Block on Trump's Asylum Ban Upheld by Supreme Court
Jurors in New Mexico are not required to know English, the state's highest court ruled in a decision that serves as a reminder that non-English speakers have a right to serve on juries.
The New Mexico Supreme Court reminded lawyers and judges the state constitution explicitly allows non-English speaking citizens to serve on juries. The reminder came via the attached ruling that refused to overturn a murder conviction over the dismissal of a juror with limited English skills.
Justice Charles Daniels cautioned (in the attached decision) that the right of non-English speaking citizens to be jurors was affirmed by the state constitution.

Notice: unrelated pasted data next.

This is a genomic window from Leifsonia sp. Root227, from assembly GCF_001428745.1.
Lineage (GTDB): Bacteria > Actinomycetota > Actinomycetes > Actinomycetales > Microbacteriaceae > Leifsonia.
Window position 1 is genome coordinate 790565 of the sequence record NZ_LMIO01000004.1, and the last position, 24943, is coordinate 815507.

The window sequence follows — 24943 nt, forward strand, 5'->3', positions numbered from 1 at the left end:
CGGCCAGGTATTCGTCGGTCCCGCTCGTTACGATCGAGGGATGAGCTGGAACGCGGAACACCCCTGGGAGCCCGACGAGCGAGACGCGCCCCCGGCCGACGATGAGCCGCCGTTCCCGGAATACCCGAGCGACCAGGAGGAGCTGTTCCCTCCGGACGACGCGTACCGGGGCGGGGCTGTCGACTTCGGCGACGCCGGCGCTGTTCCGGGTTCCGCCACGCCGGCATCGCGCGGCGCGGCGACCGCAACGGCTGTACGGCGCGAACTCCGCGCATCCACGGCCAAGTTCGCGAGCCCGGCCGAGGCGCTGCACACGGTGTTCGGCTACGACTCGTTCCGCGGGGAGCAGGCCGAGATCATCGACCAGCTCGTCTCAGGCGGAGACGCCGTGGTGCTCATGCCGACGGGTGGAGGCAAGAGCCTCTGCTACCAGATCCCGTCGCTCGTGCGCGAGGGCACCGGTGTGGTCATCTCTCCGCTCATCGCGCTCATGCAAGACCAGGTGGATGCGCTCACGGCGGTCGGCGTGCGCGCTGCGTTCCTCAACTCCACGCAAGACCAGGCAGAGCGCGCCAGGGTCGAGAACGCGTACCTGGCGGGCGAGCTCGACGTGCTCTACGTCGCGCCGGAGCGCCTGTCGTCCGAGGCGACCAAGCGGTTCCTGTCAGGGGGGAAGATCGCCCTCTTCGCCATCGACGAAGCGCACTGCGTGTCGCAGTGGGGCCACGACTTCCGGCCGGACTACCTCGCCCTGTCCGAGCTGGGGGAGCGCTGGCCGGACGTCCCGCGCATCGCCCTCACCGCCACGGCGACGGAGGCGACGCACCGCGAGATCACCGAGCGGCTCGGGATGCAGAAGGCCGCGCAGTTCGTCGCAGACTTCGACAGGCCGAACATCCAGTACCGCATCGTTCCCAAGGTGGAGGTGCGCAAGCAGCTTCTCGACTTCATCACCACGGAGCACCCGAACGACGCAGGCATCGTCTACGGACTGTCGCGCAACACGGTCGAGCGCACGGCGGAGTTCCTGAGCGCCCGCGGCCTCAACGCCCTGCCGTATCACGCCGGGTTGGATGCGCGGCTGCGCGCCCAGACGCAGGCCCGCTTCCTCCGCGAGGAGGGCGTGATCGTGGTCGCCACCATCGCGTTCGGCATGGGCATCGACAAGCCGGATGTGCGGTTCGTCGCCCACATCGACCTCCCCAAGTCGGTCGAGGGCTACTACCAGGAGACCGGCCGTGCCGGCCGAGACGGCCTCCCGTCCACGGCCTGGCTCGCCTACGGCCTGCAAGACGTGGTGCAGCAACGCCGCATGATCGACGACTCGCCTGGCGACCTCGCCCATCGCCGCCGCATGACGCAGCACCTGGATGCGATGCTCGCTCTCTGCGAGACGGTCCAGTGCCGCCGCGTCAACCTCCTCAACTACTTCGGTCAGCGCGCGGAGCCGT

"Accordingly, while we affirm defendant's convictions, we stress to trial judges and lawyers that they have a shared responsibility to make every reasonable effort to protect the right of our non-English-speaking citizens to serve on New Mexico juries," Daniels wrote.
Some jurisdictions make English comprehension a requirement to serve as jurors. Missouri and Iowa state courts, plus New York federal courts, require jurors to be able to read, write and understand English to serve, The Wall Street Journal reports. But New Mexico has always allowed non-English speakers to serve as jurors.